Job) by the hearing of the ear, but now mine eye seeth thee; wherefore I abhor myself, and repent in dust and ashes." (Job xlii. 5, 6.) "As for me (cried Daniel) my comeliness was turned into corruption when I saw this great vision, and there remained no strength in me." (Dan. x. 8.) "And when I saw him (said John speaking of Christ) I fell at his feet as dead." (Rev. i. 17.) From such illustrious examples, in those highly favoured servants of God, one of the most important truths for the church of God to be established in, is, the vast and infinite importance of a spiritual knowledge of our most glorious Christ. Depend upon it (and these striking facts prove it,) until we have a spiritual sight of Christ, we have not sufficiently known, neither deeply felt, the dreadful state of the "reign of sin," under which the whole race of Adam's children by nature are involved; and consequently cannot truly value the being made subjects under "the reign of grace by Christ." Isaiah, and Job, and Daniel, and John, were from everlasting children of the kingdom: yea, all of them had felt convictions of sin; but neither of them had such deep views of the malignity of sin, until a spiritual sight of Christ had induced those effects, as one of them expressed, and all felt. "Woe is me! I am undone : for I am a man of unclean lips: I dwell in the midst of a people of unclean lips; mine eyes have seen the King, the Lord of Hosts."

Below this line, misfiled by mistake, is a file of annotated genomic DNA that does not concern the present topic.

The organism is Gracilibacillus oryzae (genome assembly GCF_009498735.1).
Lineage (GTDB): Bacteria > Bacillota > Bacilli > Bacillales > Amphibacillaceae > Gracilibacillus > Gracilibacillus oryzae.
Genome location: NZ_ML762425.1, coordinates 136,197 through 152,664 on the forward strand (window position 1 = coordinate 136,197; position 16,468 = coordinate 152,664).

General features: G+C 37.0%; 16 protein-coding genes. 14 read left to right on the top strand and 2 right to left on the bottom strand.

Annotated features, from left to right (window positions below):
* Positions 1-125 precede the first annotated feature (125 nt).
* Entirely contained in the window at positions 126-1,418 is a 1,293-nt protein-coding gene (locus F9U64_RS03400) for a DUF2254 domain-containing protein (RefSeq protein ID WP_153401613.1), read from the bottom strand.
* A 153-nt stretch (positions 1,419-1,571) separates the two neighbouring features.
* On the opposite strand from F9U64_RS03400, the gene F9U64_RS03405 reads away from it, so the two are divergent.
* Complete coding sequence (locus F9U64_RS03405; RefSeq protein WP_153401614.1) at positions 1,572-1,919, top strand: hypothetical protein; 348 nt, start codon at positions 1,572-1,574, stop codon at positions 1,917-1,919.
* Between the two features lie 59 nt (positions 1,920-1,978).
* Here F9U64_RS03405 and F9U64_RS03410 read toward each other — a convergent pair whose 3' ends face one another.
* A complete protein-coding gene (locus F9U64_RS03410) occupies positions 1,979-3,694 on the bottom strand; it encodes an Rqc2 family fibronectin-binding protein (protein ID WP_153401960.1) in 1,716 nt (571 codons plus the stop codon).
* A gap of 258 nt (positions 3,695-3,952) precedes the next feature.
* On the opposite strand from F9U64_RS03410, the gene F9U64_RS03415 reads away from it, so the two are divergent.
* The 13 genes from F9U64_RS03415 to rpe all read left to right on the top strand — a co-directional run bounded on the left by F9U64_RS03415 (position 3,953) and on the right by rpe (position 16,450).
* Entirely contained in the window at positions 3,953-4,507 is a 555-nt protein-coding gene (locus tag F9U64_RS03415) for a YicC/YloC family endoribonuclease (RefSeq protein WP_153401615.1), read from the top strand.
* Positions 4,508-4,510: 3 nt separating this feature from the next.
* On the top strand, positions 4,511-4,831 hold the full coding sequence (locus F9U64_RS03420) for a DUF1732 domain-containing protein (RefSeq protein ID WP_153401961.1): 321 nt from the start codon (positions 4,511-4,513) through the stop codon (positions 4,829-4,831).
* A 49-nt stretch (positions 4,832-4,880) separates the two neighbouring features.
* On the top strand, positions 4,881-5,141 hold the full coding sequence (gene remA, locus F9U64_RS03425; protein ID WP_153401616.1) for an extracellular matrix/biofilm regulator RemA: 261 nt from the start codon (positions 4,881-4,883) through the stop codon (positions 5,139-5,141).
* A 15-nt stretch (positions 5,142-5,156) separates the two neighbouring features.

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Here is one of the most interesting subjects, to which the regenerate church of God can have their attention directed. I cannot be supposed, in calling you to the meditation of it, to do more than merely to glance at some of the outlines of it. A few thoughts on the Almighty person of Him, according to the Scripture statement, the spiritual sight of whom produced such effects, will form the first branch of